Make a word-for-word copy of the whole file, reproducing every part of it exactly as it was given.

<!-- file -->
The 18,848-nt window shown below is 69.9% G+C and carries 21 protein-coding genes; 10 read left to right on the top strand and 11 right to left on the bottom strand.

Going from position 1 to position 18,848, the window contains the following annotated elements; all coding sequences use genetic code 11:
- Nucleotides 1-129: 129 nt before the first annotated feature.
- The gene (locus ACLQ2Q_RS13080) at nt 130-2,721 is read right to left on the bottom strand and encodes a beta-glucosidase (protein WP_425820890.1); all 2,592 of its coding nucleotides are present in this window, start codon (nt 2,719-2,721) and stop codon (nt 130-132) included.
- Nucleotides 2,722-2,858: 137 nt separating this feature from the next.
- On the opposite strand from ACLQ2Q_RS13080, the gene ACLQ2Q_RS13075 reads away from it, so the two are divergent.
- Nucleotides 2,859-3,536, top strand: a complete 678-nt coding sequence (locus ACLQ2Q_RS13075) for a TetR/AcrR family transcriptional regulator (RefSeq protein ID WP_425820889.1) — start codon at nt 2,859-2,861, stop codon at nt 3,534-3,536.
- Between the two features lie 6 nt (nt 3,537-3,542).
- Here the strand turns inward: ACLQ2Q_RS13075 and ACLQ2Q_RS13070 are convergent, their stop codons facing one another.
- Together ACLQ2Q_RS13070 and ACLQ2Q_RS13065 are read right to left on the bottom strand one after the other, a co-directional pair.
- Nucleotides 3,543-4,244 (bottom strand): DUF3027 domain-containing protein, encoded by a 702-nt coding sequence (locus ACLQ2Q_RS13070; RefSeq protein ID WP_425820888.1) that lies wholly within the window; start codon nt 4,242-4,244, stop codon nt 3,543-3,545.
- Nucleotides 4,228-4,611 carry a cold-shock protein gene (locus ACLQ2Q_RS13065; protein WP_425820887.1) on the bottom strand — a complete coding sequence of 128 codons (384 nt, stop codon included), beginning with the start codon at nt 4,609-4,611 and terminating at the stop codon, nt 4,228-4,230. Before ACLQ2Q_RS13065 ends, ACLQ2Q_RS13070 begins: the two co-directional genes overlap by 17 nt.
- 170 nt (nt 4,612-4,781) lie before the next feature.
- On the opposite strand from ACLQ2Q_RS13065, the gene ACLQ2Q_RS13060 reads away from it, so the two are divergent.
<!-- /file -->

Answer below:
The 18,848-nt window shown below is 69.9% G+C and carries 21 protein-coding genes; 10 read left to right on the top strand and 11 right to left on the bottom strand.

Going from position 1 to position 18,848, the window contains the following annotated elements; all coding sequences use genetic code 11:
- Nucleotides 1-129: 129 nt before the first annotated feature.
- The gene (locus ACLQ2Q_RS13080) at nt 130-2,721 is read right to left on the bottom strand and encodes a beta-glucosidase (protein WP_425820890.1); all 2,592 of its coding nucleotides are present in this window, start codon (nt 2,719-2,721) and stop codon (nt 130-132) included.
- Nucleotides 2,722-2,858: 137 nt separating this feature from the next.
- On the opposite strand from ACLQ2Q_RS13080, the gene ACLQ2Q_RS13075 reads away from it, so the two are divergent.
- Nucleotides 2,859-3,536, top strand: a complete 678-nt coding sequence (locus ACLQ2Q_RS13075) for a TetR/AcrR family transcriptional regulator (RefSeq protein ID WP_425820889.1) — start codon at nt 2,859-2,861, stop codon at nt 3,534-3,536.
- Between the two features lie 6 nt (nt 3,537-3,542).
- Here the strand turns inward: ACLQ2Q_RS13075 and ACLQ2Q_RS13070 are convergent, their stop codons facing one another.
- Together ACLQ2Q_RS13070 and ACLQ2Q_RS13065 are read right to left on the bottom strand one after the other, a co-directional pair.
- Nucleotides 3,543-4,244 (bottom strand): DUF3027 domain-containing protein, encoded by a 702-nt coding sequence (locus ACLQ2Q_RS13070; RefSeq protein ID WP_425820888.1) that lies wholly within the window; start codon nt 4,242-4,244, stop codon nt 3,543-3,545.
- Nucleotides 4,228-4,611 carry a cold-shock protein gene (locus ACLQ2Q_RS13065; protein WP_425820887.1) on the bottom strand — a complete coding sequence of 128 codons (384 nt, stop codon included), beginning with the start codon at nt 4,609-4,611 and terminating at the stop codon, nt 4,228-4,230. Before ACLQ2Q_RS13065 ends, ACLQ2Q_RS13070 begins: the two co-directional genes overlap by 17 nt.
- 170 nt (nt 4,612-4,781) lie before the next feature.
- On the opposite strand from ACLQ2Q_RS13065, the gene ACLQ2Q_RS13060 reads away from it, so the two are divergent.